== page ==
All major export segments such as processed petroleum, electronics, engineering goods, gems & jewellery, textiles and pharma saw major growth in April. (Representative image)
India's merchandise exports shot up by 67.3 percent year-on-year (YoY) in May owing to a large base effect, after a rise of 193.3 percent in April. However, comparisons with May, 2019 showed exports have grown by 7.9 percent, indicating real recovery in the sector.
Preliminary data released by the Commerce and Industry Ministry on June 2 showed outbound trade rose to $32.2 billion in May, 2021 from $19.4 billion in April, 2020 when the COVID-induced lockdown was in full force.
However, the government drew attention to the fact that latest figures comfortably surpass those of May, 2019 as well, which is considered a normal export year, when exports stood at $29.85 billion.
The large rise over the past year is attributable to the extremely low volume of trade in 2020 due to the nationwide lockdown. However, the rise vis-a-vis 2019, is due to the opening up of key overseas markets such as the United States and European Union and the high global pries of commodities.
All major export segments such as processed petroleum, electronics, engineering goods, gems & jewellery, textiles and pharma saw major growth in April. Exporters say that there has been a continued revival not only in the order booking positions but also in the demand from across the globe.
Exports were led by more than $3.56 billion worth of processed petroleum, over $3 billion worth of engineering goods and gems and jewelery totaling over $1.9 billion.
As per preliminary data released by the government, engineering goods export recorded a positive growth of 16.09 percent in May this year compared to the same month in 2019, EEPC India Chairman Mahesh Desai, said.
"Some of the product categories which have maintained high growth rate in recent months are raw steel, products made from steel, industrial machinery and other value-added items," he added. Desai also expressed confidence that order books of exporters will remain strong owing to robust demand from buyers in US, EU and China.
However, policymakers have become most relieved at as non-oil, non-GJ (gold, silver & precious metals) in May 2021 rose by 46 percent over the past year and 11.5 percent over May, 2019.
Sharad Kumar Saraf, President of the Federation of Indian Export Organisations reiterated that though the government has announced a slew of measures to support exports, the need of the hour is to soon notify the RoDTEP rates to remove uncertainty from the minds of the trade and industry thereby helping in further forging new contracts with the foreigner buyers.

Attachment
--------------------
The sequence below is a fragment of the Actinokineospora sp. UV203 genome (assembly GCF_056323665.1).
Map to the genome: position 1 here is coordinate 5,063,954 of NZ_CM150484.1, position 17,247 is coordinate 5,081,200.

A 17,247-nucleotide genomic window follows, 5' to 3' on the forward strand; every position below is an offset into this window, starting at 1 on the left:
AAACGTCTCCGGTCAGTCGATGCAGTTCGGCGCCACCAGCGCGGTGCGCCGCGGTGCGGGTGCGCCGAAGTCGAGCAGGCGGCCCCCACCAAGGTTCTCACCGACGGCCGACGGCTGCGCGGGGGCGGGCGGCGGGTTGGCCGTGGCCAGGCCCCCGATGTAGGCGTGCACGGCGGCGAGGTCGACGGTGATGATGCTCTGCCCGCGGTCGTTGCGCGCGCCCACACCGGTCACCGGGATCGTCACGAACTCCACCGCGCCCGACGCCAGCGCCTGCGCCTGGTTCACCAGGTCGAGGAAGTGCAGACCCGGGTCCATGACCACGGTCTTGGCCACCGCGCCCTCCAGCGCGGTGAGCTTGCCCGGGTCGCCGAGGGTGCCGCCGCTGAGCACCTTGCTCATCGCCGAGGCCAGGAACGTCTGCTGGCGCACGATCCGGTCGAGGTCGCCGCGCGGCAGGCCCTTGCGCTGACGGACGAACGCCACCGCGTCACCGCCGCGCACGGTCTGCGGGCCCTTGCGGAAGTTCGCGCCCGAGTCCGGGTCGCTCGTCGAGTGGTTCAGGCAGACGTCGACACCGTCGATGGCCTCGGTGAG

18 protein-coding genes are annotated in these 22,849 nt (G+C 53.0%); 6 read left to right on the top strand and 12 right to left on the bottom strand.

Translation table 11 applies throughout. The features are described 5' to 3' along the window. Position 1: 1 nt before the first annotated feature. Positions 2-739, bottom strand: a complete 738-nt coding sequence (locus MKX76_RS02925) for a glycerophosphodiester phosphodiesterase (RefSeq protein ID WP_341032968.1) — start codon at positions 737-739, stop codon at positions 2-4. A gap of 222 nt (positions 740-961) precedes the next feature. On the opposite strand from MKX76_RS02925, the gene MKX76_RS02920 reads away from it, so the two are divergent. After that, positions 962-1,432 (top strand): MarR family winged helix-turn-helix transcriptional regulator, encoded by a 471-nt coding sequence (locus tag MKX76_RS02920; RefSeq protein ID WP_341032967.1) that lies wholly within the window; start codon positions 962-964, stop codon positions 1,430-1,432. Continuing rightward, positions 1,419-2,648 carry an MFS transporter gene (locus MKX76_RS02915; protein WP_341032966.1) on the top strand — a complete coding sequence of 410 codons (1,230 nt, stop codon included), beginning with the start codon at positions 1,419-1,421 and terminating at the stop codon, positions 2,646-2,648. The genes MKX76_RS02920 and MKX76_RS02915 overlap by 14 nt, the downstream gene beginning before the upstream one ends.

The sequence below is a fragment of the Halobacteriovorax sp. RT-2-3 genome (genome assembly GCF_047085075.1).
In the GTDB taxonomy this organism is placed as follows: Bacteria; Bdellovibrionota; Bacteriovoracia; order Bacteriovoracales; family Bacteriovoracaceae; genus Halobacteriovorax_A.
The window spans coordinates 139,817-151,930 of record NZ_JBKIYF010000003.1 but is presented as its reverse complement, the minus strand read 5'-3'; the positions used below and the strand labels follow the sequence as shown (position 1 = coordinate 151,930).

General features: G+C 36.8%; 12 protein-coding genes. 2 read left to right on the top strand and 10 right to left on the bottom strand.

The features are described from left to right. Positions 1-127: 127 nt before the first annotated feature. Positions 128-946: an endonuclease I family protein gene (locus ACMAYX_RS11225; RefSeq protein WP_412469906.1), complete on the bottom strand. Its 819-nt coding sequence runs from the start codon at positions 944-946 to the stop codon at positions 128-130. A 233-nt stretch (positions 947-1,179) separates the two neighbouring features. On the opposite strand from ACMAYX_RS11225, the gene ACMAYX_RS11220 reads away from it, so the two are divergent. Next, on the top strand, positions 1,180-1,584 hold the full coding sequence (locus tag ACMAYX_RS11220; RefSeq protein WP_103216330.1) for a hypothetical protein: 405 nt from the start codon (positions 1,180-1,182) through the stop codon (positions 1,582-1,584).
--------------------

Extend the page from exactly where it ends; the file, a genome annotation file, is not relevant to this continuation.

"The government must address some of the key issues including priority status to exports sector, extension of Interest Equalisation Scheme beyond June 2021 till atleast 31st March, 2024, release of the necessary funds for MEIS and clarity on SEIS benefits, resolving risky exporters' issues and continuance of seamless refund of IGST and more importantly continuing with IGST option for exports," he added.
Imports too witness a sharp growth
In May, imports, too, witnessed a sharp increase - up 68.5 percent to $38.53 billion. Imports had risen by 167 percent in April.
Compared to May, 2019, imports registered a decline of 17.4 percent, signaling both consumer and industrial demand are yet to reach pre-pandemic levels.
The largest part of the import bill - petroleum and crude oil - stood at $9.45 billion, up by 164.46 percent from May, last year when imports had crashed. But oil imports was nearly 25 percent lower than May, 2019. In the latest month, gold imports have also been muted. Imports were $4 billion less than May, 2019 when gold flows into India was strong.
India's trade deficit in May stood at $6.32 billion, down from $15.1 billion in April. This happened as the state wise restrictions widened, curbing domestic demand for both gold and oil, Aditi Nayar, Chief Economist, ICRA said. "A predominant 63 percent of the decline in the trade deficit in May 2021 relative to April 2021 was on account of the collapse in gold imports, with the balance led by a narrower oil deficit, led both by higher exports and lower imports," she added.
On a monthly basis, India's trade position has returned to the familiar deficit territory after witnessing a rare trade surplus of $800 million last year at the height of the COVID-19 pandemic-induced national lockdown. In March, it was $13.93 billion. Economists say that the trade deficit will continue to widen.